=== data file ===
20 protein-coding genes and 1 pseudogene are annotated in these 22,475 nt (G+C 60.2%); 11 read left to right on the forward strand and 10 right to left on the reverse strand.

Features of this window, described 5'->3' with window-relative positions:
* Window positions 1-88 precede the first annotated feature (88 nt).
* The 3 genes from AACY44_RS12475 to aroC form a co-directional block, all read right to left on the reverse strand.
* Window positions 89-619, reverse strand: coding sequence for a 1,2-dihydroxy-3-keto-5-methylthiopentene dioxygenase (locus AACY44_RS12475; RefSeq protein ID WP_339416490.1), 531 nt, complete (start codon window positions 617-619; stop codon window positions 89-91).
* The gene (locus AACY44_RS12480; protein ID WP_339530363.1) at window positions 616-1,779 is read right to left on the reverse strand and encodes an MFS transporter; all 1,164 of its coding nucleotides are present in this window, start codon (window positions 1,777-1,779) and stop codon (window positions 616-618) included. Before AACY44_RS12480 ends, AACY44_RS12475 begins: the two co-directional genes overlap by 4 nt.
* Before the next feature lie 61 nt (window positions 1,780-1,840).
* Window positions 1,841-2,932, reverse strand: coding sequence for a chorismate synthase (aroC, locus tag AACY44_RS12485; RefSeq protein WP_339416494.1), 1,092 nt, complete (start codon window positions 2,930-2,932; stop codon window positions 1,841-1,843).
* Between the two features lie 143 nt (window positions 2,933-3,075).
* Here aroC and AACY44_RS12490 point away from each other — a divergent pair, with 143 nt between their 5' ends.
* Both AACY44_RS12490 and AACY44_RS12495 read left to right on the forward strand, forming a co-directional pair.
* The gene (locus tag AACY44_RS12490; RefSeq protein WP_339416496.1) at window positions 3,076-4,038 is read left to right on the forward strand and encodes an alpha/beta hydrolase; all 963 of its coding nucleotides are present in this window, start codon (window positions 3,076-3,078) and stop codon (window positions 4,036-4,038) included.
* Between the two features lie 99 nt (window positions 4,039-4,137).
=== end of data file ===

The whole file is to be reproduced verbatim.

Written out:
20 protein-coding genes and 1 pseudogene are annotated in these 22,475 nt (G+C 60.2%); 11 read left to right on the forward strand and 10 right to left on the reverse strand.

Features of this window, described 5'->3' with window-relative positions:
* Window positions 1-88 precede the first annotated feature (88 nt).
* The 3 genes from AACY44_RS12475 to aroC form a co-directional block, all read right to left on the reverse strand.
* Window positions 89-619, reverse strand: coding sequence for a 1,2-dihydroxy-3-keto-5-methylthiopentene dioxygenase (locus AACY44_RS12475; RefSeq protein ID WP_339416490.1), 531 nt, complete (start codon window positions 617-619; stop codon window positions 89-91).
* The gene (locus AACY44_RS12480; protein ID WP_339530363.1) at window positions 616-1,779 is read right to left on the reverse strand and encodes an MFS transporter; all 1,164 of its coding nucleotides are present in this window, start codon (window positions 1,777-1,779) and stop codon (window positions 616-618) included. Before AACY44_RS12480 ends, AACY44_RS12475 begins: the two co-directional genes overlap by 4 nt.
* Before the next feature lie 61 nt (window positions 1,780-1,840).
* Window positions 1,841-2,932, reverse strand: coding sequence for a chorismate synthase (aroC, locus tag AACY44_RS12485; RefSeq protein WP_339416494.1), 1,092 nt, complete (start codon window positions 2,930-2,932; stop codon window positions 1,841-1,843).
* Between the two features lie 143 nt (window positions 2,933-3,075).
* Here aroC and AACY44_RS12490 point away from each other — a divergent pair, with 143 nt between their 5' ends.
* Both AACY44_RS12490 and AACY44_RS12495 read left to right on the forward strand, forming a co-directional pair.
* The gene (locus tag AACY44_RS12490; RefSeq protein WP_339416496.1) at window positions 3,076-4,038 is read left to right on the forward strand and encodes an alpha/beta hydrolase; all 963 of its coding nucleotides are present in this window, start codon (window positions 3,076-3,078) and stop codon (window positions 4,036-4,038) included.
* Between the two features lie 99 nt (window positions 4,039-4,137).